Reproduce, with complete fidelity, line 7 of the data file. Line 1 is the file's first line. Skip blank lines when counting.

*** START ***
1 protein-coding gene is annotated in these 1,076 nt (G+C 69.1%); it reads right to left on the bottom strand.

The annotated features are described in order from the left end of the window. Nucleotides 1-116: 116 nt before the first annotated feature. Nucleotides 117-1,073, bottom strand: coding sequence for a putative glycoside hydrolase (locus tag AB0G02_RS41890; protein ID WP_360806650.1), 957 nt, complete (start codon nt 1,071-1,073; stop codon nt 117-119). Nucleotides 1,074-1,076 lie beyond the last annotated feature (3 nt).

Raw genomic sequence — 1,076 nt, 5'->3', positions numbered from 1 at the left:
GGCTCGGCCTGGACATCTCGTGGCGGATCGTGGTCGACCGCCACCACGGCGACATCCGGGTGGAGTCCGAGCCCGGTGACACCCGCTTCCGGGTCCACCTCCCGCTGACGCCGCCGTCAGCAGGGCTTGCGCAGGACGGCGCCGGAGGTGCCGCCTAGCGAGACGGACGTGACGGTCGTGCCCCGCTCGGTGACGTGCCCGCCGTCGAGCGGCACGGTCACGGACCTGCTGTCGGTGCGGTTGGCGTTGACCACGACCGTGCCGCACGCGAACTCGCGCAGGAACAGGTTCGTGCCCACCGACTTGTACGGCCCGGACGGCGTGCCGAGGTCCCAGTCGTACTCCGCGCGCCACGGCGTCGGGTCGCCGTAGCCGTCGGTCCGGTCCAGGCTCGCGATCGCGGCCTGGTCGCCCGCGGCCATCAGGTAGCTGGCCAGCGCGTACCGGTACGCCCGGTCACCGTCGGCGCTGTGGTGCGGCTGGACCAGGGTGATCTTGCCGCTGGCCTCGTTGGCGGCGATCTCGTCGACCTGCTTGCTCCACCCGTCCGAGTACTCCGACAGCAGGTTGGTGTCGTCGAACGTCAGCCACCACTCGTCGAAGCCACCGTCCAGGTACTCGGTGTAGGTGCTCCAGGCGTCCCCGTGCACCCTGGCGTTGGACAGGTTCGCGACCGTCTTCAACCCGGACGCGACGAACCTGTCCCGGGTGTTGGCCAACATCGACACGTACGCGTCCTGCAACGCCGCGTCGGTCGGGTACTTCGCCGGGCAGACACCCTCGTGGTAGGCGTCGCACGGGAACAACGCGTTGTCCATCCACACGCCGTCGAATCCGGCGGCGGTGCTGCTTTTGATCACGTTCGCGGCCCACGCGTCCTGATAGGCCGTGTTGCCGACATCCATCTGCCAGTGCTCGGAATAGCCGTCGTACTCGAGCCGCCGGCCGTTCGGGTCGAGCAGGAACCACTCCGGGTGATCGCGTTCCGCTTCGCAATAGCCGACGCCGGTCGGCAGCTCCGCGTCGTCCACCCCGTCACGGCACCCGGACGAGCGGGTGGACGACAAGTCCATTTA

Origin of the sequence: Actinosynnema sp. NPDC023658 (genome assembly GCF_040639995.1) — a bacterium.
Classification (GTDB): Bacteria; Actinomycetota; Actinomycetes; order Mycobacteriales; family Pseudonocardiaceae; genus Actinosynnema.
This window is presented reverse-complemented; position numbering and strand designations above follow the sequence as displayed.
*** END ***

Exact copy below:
This window is presented reverse-complemented; position numbering and strand designations above follow the sequence as displayed.